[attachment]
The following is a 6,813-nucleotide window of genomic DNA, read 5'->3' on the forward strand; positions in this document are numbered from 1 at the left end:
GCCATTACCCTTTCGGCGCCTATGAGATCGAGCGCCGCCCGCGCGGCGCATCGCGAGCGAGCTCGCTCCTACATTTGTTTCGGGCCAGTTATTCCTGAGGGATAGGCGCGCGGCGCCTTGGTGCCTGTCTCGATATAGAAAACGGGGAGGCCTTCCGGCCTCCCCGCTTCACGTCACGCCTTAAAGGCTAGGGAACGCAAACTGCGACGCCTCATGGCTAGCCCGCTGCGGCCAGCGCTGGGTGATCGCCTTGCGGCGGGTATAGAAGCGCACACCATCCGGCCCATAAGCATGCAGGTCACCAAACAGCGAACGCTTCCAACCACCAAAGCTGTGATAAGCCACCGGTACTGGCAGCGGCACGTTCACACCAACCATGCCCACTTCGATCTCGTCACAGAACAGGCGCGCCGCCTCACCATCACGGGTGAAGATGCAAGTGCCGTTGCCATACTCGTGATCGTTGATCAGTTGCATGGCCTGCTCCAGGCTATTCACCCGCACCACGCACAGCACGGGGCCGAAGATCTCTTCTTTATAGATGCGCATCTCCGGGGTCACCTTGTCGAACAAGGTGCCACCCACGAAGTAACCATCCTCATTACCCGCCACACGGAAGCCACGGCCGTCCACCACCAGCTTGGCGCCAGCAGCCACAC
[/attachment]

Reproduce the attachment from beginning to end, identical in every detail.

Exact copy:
The following is a 6,813-nucleotide window of genomic DNA, read 5'->3' on the forward strand; positions in this document are numbered from 1 at the left end:
GCCATTACCCTTTCGGCGCCTATGAGATCGAGCGCCGCCCGCGCGGCGCATCGCGAGCGAGCTCGCTCCTACATTTGTTTCGGGCCAGTTATTCCTGAGGGATAGGCGCGCGGCGCCTTGGTGCCTGTCTCGATATAGAAAACGGGGAGGCCTTCCGGCCTCCCCGCTTCACGTCACGCCTTAAAGGCTAGGGAACGCAAACTGCGACGCCTCATGGCTAGCCCGCTGCGGCCAGCGCTGGGTGATCGCCTTGCGGCGGGTATAGAAGCGCACACCATCCGGCCCATAAGCATGCAGGTCACCAAACAGCGAACGCTTCCAACCACCAAAGCTGTGATAAGCCACCGGTACTGGCAGCGGCACGTTCACACCAACCATGCCCACTTCGATCTCGTCACAGAACAGGCGCGCCGCCTCACCATCACGGGTGAAGATGCAAGTGCCGTTGCCATACTCGTGATCGTTGATCAGTTGCATGGCCTGCTCCAGGCTATTCACCCGCACCACGCACAGCACGGGGCCGAAGATCTCTTCTTTATAGATGCGCATCTCCGGGGTCACCTTGTCGAACAAGGTGCCACCCACGAAGTAACCATCCTCATTACCCGCCACACGGAAGCCACGGCCGTCCACCACCAGCTTGGCGCCAGCAGCCACAC